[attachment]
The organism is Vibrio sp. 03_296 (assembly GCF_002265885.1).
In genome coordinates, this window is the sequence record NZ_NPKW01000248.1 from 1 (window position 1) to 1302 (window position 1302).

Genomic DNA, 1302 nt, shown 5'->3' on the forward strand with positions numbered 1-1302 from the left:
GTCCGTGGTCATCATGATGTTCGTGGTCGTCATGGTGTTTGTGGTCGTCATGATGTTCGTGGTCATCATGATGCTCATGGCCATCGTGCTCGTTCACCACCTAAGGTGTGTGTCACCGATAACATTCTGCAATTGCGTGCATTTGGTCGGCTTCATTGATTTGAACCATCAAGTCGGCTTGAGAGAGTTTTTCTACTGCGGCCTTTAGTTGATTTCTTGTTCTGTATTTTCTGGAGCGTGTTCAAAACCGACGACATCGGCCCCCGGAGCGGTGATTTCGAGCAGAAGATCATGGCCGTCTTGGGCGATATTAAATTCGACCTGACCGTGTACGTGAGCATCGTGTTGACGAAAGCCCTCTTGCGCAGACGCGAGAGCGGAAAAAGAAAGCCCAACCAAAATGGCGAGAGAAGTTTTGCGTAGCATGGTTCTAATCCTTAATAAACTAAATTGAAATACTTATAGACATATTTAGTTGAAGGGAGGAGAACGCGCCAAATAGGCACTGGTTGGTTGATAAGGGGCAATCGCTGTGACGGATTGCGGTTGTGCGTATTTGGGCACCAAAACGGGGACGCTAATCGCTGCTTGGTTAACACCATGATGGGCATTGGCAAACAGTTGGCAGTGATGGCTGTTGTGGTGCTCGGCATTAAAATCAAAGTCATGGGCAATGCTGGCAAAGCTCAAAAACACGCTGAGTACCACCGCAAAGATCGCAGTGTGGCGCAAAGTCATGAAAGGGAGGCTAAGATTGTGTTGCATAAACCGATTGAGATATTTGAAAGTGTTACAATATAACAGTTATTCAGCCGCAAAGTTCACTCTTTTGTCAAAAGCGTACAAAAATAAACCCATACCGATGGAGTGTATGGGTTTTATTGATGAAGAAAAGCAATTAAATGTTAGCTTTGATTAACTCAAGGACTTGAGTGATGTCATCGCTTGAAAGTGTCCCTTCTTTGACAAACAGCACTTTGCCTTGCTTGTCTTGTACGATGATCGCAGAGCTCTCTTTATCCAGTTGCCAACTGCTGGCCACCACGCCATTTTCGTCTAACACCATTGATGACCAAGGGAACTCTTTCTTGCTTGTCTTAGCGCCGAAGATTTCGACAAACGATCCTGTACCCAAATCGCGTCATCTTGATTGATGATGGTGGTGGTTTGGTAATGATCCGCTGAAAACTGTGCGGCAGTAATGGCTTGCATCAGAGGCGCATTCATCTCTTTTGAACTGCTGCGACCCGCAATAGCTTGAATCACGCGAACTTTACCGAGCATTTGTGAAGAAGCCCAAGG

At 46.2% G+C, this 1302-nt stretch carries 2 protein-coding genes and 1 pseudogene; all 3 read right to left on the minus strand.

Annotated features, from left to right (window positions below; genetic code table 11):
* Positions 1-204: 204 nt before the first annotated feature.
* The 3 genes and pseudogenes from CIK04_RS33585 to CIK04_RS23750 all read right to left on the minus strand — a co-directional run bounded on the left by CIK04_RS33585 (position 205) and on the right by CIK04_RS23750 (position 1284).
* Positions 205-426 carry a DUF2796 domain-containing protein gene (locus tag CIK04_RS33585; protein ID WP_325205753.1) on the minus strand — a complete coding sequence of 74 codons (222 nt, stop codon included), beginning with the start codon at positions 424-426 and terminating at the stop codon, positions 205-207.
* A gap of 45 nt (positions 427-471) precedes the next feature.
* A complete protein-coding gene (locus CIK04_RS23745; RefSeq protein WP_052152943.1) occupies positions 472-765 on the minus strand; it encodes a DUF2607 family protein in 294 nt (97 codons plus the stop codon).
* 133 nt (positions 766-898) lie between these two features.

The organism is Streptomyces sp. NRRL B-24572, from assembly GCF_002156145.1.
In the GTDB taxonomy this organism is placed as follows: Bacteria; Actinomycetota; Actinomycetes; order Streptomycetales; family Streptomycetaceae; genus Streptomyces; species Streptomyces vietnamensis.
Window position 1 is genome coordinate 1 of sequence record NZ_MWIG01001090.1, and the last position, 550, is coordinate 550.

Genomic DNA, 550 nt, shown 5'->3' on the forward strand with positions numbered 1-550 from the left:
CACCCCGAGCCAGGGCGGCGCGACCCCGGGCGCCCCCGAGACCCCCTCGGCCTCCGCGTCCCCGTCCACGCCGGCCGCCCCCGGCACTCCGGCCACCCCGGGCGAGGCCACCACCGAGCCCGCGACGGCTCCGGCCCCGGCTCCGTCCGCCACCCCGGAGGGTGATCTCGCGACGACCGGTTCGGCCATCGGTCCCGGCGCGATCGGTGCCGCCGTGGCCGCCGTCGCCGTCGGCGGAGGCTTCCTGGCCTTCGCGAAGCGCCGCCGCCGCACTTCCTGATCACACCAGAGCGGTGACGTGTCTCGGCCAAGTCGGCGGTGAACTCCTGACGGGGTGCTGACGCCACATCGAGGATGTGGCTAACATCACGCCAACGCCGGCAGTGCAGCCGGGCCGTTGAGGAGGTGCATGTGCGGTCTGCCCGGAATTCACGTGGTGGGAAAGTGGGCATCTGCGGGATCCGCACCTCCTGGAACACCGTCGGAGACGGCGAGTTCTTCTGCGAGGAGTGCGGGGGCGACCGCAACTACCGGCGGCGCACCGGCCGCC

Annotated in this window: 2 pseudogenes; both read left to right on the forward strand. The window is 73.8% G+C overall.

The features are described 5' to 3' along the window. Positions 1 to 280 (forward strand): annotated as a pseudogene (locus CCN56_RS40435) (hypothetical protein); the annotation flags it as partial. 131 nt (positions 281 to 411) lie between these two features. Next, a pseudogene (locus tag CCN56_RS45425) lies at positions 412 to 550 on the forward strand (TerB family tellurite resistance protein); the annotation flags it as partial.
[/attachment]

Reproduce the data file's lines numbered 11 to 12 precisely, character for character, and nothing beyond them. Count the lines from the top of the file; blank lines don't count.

* A complete protein-coding gene (locus CIK04_RS23745; RefSeq protein WP_052152943.1) occupies positions 472-765 on the minus strand; it encodes a DUF2607 family protein in 294 nt (97 codons plus the stop codon).
* 133 nt (positions 766-898) lie between these two features.